Skip to main content

Gunmen free American teenager in southern Philippines

MANILA (Reuters) - Gunmen freed late on Saturday an American teenager after holding him for nearly five months on a troubled southern island in the Philippines, security officials said.

Kevin Eric Lunsmann, 14, who was abducted with his Philippine-born mother and a cousin while on holidays in July, was found by soldiers walking in a village outside Lamitan town on Basilan island, army spokesman Lieutenant-Colonel Randolph Cabangbang told reporters.

"He is safe and is now with our troops in Lamitan," Cabangbang said, but did not mention if ransom was paid. He said they will bring Lunsmann to an army hospital for medical checkup before handing him over to his family.

Kidnap-for-ransom is common in the southern Philippines, where government is dealing with Islamist militants and criminal gangs. A retired Australian army soldier was the latest kidnap victim in the south as Western governments issued travel advisories warning their citizens against trips to the southern Philippines.

Lunsmann and his mother were vacationing on Tictabon island near Zamboanga City in July when gunmen stormed their beachfront house and bundled them into boats and brought them to Basilan, hotbed of an al Qaeda-linked Islamist militant group Abu Sayyaf.

His mother, Gerfa, was freed in October near Maluso town on Basilan island while his cousin was released last month near the same town.

Authorities said a few thousand dollars were paid as "board and lodging" fee for the woman. "I have no information on the ransom," Alex Lineses, provincial police chief, told reporters.

"We are still verifying if he escaped or he was freed. What I can say now is he is safe with us."

(Editing by Greg McCune)


Reuters2 hrs 19 mins ago



More Philippine Defense News

DND wants frigate with 'surface-to-air' missile power

MANILA, Philippines - Defense spokesperson Peter Paul Galvez announced on Friday that one of the frigates to be acquired by the Philippines will have "surface-to-air" capabilities. That is, the ship will have the capability to fire missiles, guided by radar or heat sensors, at airborne targets.
"Aside from this, our latest frigate will have heavier gun armament and other equipment that will make it very effective in patrolling and securing the country's waters," Galvez said in Filipino.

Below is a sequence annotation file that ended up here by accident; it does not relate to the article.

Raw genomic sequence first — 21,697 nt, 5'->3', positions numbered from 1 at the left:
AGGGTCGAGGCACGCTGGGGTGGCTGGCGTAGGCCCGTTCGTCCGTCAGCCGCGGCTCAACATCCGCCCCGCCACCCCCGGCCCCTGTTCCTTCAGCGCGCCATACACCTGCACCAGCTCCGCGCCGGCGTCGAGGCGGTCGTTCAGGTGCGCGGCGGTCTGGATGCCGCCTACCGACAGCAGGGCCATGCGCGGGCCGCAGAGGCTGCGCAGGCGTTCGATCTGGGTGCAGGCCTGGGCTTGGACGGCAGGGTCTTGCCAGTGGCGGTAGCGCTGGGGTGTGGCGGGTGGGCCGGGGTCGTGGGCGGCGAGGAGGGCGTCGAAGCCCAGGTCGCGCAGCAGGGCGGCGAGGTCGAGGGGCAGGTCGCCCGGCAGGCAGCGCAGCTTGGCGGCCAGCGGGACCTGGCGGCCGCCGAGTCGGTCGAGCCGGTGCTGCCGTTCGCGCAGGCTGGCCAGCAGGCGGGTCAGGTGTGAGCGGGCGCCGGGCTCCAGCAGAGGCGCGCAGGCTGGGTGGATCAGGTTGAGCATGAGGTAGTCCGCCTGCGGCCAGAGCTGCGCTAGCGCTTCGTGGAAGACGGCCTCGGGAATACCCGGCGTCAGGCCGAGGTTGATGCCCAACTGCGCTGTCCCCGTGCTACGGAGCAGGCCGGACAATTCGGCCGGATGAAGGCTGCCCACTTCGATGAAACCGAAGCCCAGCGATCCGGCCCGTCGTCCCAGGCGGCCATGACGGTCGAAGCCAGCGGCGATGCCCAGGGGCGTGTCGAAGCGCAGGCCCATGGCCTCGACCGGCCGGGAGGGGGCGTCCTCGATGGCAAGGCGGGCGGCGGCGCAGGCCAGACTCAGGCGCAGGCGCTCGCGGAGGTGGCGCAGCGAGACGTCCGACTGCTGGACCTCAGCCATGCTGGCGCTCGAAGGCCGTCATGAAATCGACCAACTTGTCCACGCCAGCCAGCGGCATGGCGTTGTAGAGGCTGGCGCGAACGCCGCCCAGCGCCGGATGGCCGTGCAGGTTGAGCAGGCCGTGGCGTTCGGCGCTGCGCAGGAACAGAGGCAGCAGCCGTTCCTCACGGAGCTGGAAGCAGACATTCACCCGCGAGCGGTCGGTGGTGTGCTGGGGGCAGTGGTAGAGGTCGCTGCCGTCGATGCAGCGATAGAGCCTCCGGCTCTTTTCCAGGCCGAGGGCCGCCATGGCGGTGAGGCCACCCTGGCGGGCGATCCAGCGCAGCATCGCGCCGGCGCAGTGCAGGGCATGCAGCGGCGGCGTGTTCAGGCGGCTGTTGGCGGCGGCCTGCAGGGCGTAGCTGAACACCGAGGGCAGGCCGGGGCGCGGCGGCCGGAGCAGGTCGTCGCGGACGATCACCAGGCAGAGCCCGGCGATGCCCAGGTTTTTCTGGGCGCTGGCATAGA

He declined to state the particular country the Philippines will acquire this ship but stressed that acquisition will be done through a government-to-government transaction.
The Philippines has taken on a new sense of urgency to upgrade its naval capabilities as tensions continue to rise around the West Philippine Sea (South China Sea). US President Barack Obama's announced "pivot" for America towards the Pacific has stirred greater naval activity on the p…

No reduction in AFP manpower size

THERE will be no reduction in the number of soldiers of the Armed Forces of the Philippines when it implements the streamlining of commands by 2013, a senior officer told the Manila Standard in an exclusive interview.
“Under the Force Structure Review, there will be streamlining of units but this does not mean reduction in terms of the number of soldiers. In fact, the FSR calls for more recruits in the future,” the source, who requested anonymity, said.
At present, the military has a total of 125,000 soldiers, of which almost 85,000 are in the Army and the rest in the Navy-Marines and Air Force.
The FSR calls for an in-depth study of the AFP history in reference to pertinent laws of the land in conjunction with the challenges of internal and external defense.
The study also calls for the establishment of a strategic command that will focus on external defense where the main force would be the Air Force and Navy.
On instructions of Defense Secretary Voltaire Gazmin, former military ch…

Philippine Armored Vehicles with ad-hoc wood slat armor

While searching for Philippine armored vehicles for the updates being done for both the blog and the Facebook page I chanced upon images of Philippine Army and Marine armor assets covered with thick wood planks as slat armor for protection from rocket propelled grenades. This caught the eyes of Popular Mechanics who published an article last June 8th just for this subject.

According to the article,
Wood armor on armored vehicles won't save them from ISIS rockets. Not sure, I'll leave that to the actual reports from the Philippine Military in using wood as an ad hoc protection for rpg's, but yes this is only during emergencies. The Philippine Army and Philippine Marines should employ or use the real add-on armors currently in the market for armored vehicle protection. Or they could just simply buy new thicker-armored vehicles to be used for front-line operations and have the old vehicles to be used in secondary missions or as support vehicles.

Nonetheless the fast-thinkin…